As funds for production-linked incentives (PLI) for manufacturing semiconductors lie under-utilised by upwards of 80%, the Union government must be far clearer on what it has achieved — and aims to accomplish — by continuing to spend crores of rupees on bringing more semiconductor fabrication capabilities to India. While the PLI scheme for IT hardware has a ₹17,000 crore outlay, the one for semiconductors and displays has ₹38,601 crore earmarked. On the employment and substantive value addition fronts, existing schemes in and of themselves show little promise: while chips are important for most hardware and appliances, making them employs advanced and automated systems, and manufacturing facilities employ few people for the value generated in sales. Not all big-ticket spending in the national interest translates into domestic employment, as import-heavy defence spending shows. But the central wager with these schemes, at much cost to the exchequer, lies in attracting an “ecosystem” that will increase the value addition of India’s electronics manufacturing sector. This is far from a guaranteed outcome, even if PLI benefits are availed optimally. The wager also relies on global manufacturing giants giving other benefits of a globally distributed supply chain a go-by, including cheap and accessible international transport facilities for chips.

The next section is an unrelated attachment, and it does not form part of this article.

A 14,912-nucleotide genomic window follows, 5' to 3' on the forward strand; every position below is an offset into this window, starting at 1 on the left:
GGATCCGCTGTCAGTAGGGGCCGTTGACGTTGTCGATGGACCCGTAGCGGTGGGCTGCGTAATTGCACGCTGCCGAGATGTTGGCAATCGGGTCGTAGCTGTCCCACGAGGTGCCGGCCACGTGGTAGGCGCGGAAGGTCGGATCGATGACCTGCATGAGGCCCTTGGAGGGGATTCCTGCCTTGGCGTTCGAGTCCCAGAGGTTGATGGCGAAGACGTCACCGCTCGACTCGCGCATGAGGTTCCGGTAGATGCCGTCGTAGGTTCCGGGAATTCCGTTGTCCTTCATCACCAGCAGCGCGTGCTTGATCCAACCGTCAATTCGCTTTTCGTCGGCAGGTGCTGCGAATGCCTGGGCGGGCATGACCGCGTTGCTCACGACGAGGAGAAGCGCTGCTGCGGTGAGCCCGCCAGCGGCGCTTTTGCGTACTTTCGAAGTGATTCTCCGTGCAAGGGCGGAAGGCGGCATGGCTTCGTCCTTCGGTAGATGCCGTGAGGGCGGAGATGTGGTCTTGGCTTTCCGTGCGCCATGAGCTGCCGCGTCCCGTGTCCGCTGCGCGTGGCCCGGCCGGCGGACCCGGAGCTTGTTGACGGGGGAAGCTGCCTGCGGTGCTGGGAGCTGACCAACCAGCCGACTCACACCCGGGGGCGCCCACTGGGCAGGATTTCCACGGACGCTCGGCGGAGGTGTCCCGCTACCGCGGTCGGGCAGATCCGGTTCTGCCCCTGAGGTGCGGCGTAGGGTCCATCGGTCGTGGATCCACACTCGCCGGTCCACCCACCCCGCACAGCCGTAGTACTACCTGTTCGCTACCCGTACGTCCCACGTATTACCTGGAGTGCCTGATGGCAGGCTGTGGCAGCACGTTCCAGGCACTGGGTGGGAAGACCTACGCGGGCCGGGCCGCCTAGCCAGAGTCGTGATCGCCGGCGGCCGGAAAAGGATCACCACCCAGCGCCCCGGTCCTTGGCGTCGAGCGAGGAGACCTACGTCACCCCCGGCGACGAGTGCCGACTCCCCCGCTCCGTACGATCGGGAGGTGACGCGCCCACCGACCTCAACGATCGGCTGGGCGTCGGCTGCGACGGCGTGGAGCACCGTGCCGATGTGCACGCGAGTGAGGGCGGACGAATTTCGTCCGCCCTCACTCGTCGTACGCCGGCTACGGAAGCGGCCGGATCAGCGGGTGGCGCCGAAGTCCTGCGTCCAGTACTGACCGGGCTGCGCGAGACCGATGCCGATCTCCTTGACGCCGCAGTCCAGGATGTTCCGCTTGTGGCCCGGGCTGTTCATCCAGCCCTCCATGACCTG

The constellation of PLI schemes remains a wager nonetheless. And it must be bolstered by other efforts to strengthen India’s hand — encouraging semiconductor design talent to develop domestically. Some efforts here, such as the design-linked incentive scheme, show promise. But the bulk of the capital remains focused on the assembly and subsidising of large manufacturing plants, with much of the raw and even intermediate material still being imported. And with the limited scope of what the PLI funds are incentivising, multinational chipmakers are staying away from making substantive commitments, despite incentives. Private capital is also in a state of flux, with advancements in chips and emerging technologies such as artificial intelligence leaving policymakers guessing on how best to allocate resources to boost their technological position for the coming decade. These outlays must, therefore, be pegged to a tangible outcome: is this a matter of safeguarding cyber sovereignty to protect India from another pandemic-style supply chain shock, encouraging the domestic electronics industry to make electronics cheaper for Indian consumers, or asserting India as a global electronics manufacturing centre? Clarity on desired outcomes would make failures easier to spot. It would also make it possible to course correct before massive PLI spending has already taken place with little to show for the outflow.